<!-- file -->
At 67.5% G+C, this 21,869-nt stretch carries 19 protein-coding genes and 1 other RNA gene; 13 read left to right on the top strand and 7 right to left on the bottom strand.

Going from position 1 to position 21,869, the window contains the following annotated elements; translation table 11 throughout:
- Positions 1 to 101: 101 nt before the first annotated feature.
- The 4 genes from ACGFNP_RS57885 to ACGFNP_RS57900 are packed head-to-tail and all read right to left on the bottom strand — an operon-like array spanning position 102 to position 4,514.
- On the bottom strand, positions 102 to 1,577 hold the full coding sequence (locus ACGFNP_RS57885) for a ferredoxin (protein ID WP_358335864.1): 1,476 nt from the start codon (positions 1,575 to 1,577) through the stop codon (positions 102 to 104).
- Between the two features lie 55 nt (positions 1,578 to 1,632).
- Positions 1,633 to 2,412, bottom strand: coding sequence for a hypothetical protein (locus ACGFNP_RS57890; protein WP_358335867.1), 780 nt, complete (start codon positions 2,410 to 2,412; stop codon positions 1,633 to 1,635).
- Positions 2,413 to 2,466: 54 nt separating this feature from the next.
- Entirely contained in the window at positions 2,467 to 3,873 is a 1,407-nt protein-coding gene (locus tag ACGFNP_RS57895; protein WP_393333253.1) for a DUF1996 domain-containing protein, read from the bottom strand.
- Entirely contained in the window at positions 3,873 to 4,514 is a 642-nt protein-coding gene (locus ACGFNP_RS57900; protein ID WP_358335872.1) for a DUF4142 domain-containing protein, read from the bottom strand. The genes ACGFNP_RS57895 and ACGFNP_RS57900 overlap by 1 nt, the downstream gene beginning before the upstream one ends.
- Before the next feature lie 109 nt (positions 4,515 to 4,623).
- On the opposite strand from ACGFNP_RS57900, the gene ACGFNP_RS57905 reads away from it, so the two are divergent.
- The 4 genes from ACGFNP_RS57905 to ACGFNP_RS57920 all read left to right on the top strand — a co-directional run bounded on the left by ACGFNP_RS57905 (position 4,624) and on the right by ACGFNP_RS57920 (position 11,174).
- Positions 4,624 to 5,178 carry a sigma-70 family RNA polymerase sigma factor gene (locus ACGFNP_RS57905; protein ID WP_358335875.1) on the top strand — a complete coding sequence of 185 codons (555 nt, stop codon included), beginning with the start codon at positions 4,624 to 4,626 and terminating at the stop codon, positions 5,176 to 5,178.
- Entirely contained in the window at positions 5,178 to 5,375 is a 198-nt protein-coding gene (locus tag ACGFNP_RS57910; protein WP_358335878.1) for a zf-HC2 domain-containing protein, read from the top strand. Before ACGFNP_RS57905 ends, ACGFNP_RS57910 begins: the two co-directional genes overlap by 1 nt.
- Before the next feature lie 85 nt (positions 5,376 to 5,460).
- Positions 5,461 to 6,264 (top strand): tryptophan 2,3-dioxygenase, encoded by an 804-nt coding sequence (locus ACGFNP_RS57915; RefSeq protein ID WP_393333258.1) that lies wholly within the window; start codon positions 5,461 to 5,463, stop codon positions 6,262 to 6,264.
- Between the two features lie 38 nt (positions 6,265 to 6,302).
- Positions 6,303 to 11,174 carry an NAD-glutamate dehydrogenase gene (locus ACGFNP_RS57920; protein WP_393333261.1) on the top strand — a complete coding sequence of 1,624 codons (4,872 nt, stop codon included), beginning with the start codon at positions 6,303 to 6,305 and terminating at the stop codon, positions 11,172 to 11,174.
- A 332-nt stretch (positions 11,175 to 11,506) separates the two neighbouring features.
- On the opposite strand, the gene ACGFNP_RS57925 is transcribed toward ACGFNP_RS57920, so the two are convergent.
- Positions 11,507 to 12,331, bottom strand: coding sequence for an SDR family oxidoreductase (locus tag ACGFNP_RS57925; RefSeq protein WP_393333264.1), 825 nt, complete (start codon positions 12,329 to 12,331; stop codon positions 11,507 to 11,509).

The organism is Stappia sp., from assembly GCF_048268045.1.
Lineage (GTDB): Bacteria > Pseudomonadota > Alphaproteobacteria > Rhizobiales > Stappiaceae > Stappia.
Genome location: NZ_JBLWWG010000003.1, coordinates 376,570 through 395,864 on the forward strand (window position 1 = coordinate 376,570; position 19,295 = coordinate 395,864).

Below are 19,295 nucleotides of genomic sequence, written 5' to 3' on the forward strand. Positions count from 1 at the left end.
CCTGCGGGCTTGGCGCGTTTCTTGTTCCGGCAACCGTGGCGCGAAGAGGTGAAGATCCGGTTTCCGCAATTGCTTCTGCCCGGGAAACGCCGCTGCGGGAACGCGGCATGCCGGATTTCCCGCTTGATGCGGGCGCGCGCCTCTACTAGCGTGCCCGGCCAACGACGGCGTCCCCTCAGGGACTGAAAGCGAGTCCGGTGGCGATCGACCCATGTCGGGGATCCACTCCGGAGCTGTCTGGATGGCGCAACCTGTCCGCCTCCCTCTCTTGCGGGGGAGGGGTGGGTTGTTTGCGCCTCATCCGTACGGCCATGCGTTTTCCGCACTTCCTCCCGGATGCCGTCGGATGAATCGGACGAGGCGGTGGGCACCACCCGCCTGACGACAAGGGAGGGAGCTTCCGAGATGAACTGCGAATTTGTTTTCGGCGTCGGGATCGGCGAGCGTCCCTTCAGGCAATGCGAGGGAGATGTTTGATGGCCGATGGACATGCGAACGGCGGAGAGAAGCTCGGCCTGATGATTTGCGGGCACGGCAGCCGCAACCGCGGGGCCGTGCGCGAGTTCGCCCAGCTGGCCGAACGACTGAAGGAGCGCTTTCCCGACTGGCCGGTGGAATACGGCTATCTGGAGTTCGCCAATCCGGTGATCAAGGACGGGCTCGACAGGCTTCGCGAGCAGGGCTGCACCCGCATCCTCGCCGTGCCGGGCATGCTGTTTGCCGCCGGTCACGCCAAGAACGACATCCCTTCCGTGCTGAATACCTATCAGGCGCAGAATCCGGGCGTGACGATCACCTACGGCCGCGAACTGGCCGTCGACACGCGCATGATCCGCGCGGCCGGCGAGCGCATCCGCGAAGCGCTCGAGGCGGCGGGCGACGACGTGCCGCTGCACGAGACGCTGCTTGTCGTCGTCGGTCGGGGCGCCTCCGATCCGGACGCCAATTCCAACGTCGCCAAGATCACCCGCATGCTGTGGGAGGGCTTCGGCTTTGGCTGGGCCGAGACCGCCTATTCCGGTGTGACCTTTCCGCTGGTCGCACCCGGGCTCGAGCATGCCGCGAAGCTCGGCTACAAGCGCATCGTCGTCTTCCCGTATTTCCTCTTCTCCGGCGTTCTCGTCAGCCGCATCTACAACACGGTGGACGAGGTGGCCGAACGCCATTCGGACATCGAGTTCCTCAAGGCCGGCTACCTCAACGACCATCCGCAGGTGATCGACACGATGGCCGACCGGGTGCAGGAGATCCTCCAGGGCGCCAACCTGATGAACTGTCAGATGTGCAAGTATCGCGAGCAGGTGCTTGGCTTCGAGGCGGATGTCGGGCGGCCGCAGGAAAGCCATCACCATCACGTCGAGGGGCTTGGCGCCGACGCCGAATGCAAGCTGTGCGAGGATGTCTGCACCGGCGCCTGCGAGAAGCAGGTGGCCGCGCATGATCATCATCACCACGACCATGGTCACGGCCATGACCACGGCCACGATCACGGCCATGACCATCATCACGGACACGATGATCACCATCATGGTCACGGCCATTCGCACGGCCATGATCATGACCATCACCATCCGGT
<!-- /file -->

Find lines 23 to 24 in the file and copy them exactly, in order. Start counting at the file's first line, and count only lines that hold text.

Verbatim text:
The organism is Stappia sp., from assembly GCF_048268045.1.
Lineage (GTDB): Bacteria > Pseudomonadota > Alphaproteobacteria > Rhizobiales > Stappiaceae > Stappia.